Now, Law is happy to acknowledge that such defenses of the evil god hypothesis would not be very strong. But he thinks they are no weaker than the parallel attempts to defend the existence of a good God. There is, he says, a conceptual and evidential “symmetry” between the two views. But everyone, including theists, acknowledges that there is no good reason to believe in the existence of an omnipotent, omniscient, and supremely malevolent intelligence. So, shouldn’t they also acknowledge that there is no good reason to believe in a supremely good God? Isn’t the one view as unreasonable as the other? That is Law’s “evil-god challenge.”
So, what should we think of all this? Well, having now read Law’s paper, I must say that I find that my original comments, based on Eric’s summary alone, were exactly on the mark. Law’s argument may be an interesting challenge to a theistic personalist conception of God – I’ll leave it to theistic personalists themselves to figure out how they might respond to it – but it is completely irrelevant to classical theism. And that is no small lacuna. It means that Law’s argument is completely irrelevant to evaluating the truth of theism as it is understood by writers like Aristotle, Plotinus, Augustine, Anselm, Maimonides, Avicenna, and Aquinas (to name just a few), and as it has been defined within Roman Catholic theology and traditional Christian theology more generally.
The reasons why should be evident from my recent post on the differences between classical theism and theistic personalism (which readers who are unfamiliar with those differences might want to read before continuing on). Consider, first, that central to classical philosophy and to the classical theist tradition that it informed is the thesis that evil is a privation, the absence of a good that would otherwise obtain rather than a positive reality in its own right. Accordingly, for classical theism, there simply is no symmetry between good and evil of the sort that Law’s argument requires. Astonishingly, though, Law’s article does not even consider, much less respond to, this core element of the classical theist position, despite the fact that he evidently regards his argument as a challenge to all forms of theism, and not just to non-classical forms. To borrow an analogy from another recent post, this is like evaluating The Godfather Trilogy without mentioning that the lead characters are Mafiosi, and focusing instead only on one of the romantic subplots in The Godfather Part III.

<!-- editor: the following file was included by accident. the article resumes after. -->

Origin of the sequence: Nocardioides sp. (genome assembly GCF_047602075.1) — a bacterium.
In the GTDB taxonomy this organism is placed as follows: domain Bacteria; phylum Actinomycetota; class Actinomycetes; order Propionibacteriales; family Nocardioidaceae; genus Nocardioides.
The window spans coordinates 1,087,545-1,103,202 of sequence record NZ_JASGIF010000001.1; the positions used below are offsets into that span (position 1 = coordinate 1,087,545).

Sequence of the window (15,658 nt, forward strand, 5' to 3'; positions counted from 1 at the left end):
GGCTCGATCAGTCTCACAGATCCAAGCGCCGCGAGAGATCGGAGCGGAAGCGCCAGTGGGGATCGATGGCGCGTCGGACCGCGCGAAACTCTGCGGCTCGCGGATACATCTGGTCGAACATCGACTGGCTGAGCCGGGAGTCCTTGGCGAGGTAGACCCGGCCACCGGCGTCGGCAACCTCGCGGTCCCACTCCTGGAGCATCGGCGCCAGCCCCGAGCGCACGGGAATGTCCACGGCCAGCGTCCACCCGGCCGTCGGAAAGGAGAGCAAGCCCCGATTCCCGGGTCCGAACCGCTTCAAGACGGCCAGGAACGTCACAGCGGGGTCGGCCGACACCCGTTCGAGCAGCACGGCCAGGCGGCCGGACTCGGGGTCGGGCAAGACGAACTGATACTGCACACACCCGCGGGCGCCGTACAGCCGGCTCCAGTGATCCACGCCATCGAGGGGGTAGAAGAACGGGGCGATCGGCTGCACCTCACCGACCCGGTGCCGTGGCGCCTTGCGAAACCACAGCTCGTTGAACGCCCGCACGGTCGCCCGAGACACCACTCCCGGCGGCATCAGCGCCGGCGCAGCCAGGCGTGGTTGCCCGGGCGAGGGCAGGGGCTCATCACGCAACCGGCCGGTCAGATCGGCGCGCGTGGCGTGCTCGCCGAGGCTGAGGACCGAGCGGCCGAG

But Law did have something to say about the subject in his combox remarks. Here are those remarks, quoted in full:
Fesser’s [sic] “refutation” of my evil god argument is awful:
(i) it depends on the privation view of evil, which is wrong. (Why not flip this and say good is a privation of evil?!) Actually, *some* evils, like blindness, are best seen as privations of goods. But many appear not merely to be merely privations. And in fact in some cases it is more natural to see the good as a privation of evil (look up “peace” in the dictionary). That evil is in every case nothing more than a privation of some good is a myth that even many theists reject (philosopher Tim Mawson, for example). Fester [sic] is one of those theists who, when asked to justify the privation view, waffle and refer us to Aquinas, Aristotle, etc. Ask him him [sic] to explain, clearly, *exactly* what the argument is.
(ii) in any case, the privation view is not obviously incompatible with the existence of an evil God (we are at least owed some explanation for why it is – this is particularly clear if we see good as an abstract Platonic Form, say. (Fesser [sic] at this point just seems to *define* God as good – well, that doesn’t establish the impossibility of an evil God!)
(iii) even if the privation view were incompatible with an evil God, and it could thus be shown that an evil God was impossible, the evil God challenge can *still* be successfully run, as I point out in the paper. Perhaps Fesser [sic] should read it.